It's been hot, humid, wet and sultry - welcome to the new Melbourne summer!
Looking for new blood this Autumn and Permie of the Year
Autumn is almost here – and we’re already seeing fallen dry leaves swirling around the streets… That means that many of us are now wrapping up our summer harvests, and getting stuck into preserving for the seasons where tomatoes, zucchinis, cucumbers, peppers, honey and various herbs aren’t in quite the same bountiful supply.

The Designer’s Guild have been hard at it on the blitz design front – there’s no less than eleven blitzes in various stages of conception right now – and one or two of them are even due for announcement sometime in the next month or so! Make sure you keep your eyes peeled for those!

While we wait for the next day of blitzty action, we will celebrate this wonderful time of harvest and honey,  with our song of the month from Scottish alternative rockers: Jesus and Mary Chain withJust Like Honey.

Hero of the Month: Tromboncino
This is the zucchini with outstanding flavour that doesn’t get too big too soon. Be sure to train the quick growing vines up a trellis so it hangs straight or you’ll have lots of long and curlies! They fruit later and store longer than other varieties, and grow prolifically.

You’ve just gotta check them out!

Beets and Pieces
Transforming suburbia
Whether it’s a herb pot on the windowsill or tomatoes in the garden, we are being encouraged to grow at least some of our own produce for a healthier and more sustainable lifestyle.

In some parts of our cities and towns community gardens are flourishing. Chickens and native bees are returning to many suburban backyards.

So what does it mean to live sustainably in our suburbs? How can we transform suburbia to achieve a carbon positive, low energy future?

ABC captured this discussion with speakers David Holmgren (permaculture co-originator), Costa Georgiadis (Gardening Australia), Dr Dominique Hes (senior lecturer, Sustainable Architecture, and director, Thrive Research Hub, University of Melbourne), Kat Lavers  (Permablitz hero, permaculture practitioner and teacher), Michael Ableman (co-founder, Sole Food Street Farms) and moderator Nick Ritar (co-director, Milkwood Permaculture)

You can listen to Transforming the Suburbs on the ABC here, as recorded at the National Sustainability Festival, Melbourne on 11 February 2018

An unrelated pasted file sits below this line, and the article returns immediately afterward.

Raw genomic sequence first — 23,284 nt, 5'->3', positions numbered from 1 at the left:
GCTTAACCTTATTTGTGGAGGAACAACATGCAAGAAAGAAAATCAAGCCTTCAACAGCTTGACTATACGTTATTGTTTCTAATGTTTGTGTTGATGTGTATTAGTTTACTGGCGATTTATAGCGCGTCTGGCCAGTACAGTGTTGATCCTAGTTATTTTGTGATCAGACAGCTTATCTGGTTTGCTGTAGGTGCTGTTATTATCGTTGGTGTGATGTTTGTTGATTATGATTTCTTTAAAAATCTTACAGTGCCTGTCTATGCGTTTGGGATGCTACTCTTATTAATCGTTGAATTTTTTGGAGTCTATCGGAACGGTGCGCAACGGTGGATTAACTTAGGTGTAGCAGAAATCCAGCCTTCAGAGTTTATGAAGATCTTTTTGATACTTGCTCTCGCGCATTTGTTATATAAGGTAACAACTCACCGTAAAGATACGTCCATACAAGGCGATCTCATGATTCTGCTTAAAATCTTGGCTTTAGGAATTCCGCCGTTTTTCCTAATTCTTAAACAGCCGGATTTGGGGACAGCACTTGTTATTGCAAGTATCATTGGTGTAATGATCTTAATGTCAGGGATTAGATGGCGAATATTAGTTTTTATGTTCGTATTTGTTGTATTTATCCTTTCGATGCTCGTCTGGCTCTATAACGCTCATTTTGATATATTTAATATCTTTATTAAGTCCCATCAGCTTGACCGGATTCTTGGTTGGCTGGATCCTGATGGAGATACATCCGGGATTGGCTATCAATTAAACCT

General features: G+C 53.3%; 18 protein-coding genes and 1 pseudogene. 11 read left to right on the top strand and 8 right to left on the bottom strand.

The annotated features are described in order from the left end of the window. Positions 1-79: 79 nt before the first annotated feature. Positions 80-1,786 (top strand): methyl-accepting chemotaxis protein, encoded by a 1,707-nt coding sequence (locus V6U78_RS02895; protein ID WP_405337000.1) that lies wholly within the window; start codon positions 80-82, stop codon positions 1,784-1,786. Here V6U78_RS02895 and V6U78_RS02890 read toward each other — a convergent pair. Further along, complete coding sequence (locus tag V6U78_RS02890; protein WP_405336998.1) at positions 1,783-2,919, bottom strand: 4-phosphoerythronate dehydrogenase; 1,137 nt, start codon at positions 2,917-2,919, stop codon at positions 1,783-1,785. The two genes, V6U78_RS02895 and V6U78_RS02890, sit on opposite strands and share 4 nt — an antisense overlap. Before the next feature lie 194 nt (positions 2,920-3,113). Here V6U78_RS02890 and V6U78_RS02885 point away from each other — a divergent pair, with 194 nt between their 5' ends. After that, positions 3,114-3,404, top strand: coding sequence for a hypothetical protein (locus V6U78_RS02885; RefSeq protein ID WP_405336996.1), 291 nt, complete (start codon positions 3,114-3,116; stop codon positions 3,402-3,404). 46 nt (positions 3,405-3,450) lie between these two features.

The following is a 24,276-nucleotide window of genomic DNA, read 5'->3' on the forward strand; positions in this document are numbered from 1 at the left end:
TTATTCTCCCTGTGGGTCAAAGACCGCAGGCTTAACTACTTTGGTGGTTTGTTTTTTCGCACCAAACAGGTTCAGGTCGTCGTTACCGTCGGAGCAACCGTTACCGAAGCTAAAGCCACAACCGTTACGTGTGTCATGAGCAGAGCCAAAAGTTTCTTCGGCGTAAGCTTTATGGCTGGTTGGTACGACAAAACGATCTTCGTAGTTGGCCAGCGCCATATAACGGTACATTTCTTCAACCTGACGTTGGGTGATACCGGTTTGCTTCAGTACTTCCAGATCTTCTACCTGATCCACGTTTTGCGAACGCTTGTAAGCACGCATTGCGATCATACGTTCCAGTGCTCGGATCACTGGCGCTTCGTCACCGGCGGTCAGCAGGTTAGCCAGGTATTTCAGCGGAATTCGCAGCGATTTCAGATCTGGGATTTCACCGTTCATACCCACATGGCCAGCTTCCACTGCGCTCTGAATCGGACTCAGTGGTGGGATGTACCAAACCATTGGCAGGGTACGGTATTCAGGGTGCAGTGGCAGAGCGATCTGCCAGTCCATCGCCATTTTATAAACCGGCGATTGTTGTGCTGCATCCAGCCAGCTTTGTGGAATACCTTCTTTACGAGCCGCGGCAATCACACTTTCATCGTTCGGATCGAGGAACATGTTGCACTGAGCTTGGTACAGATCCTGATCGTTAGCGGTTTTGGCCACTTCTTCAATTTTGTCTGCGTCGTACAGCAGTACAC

Chickens will become a beloved pet — just like the family dog
Raising chickens is one of the fastest-growing hobbies in the United States, yet chickens often suffer because people don’t know what they are doing.

“Most of us got our first chicken because we wanted fresh eggs,” backyard chicken expert and blogger Kathy Shea Mormino says. “People think ‘How hard can it be?’ But we make it more complicated just by misunderstanding how chickens need to be cared for.”

More than 1% of all U.S. households now raise chickens; the USDA estimates that by 2019 urban chicken flocks will increase by 400%.  Here in Australia, back in 1994 roughly 1% of households owned chickens, but current statistics are hard to come by although more people we know seem to have backyard chooks today than back in ’94!

Read the full story at LA Times here.
If you’re thinking of getting chooks, check out the Very Edible Gardens guide to chickens here.

Back in the Garden
March is the beginning of Autumn, so there’s plenty to do! It’s a great time for planting new trees once the weather beings to cool as there will also be time for the trees to establish before the onset of winter. Yes, winter is coming…

If you’ve got pumpkins in your patch, it will be time to pick them soon – make sure they are fully ripened (there shouldn’t be any green on the stem or skin), and cut them when the vine starts to die off.

Thinking of garlic as well? It’s a good time for it!

Seeds that do well in March include…

Seeds you can plant in March include:
Beetroot Mustard Greens
Broad Beans Oats
Broccoli Onions
Buckwheat Orach
Cabbage Parsley
Caraway Parsnip
Carrots Potato tubers
Cauliflower Radish
Chervil Salad Burnett
Chicory Salsify
Chinese Cabbage Shallot bulbs
Cress Silverbeet
Garlic clove Spinach
Kohlrabi Spring Onions
Leeks Strawberry runners
Lettuce Swedes
Mizuna Turnip
Remember: some seeds do better starting off in punnets, some in pots and some in the ground. To get the best from your seedlings be sure to check the best methods first!


permablitz melbourne
eating the suburbs, one backyard at a time

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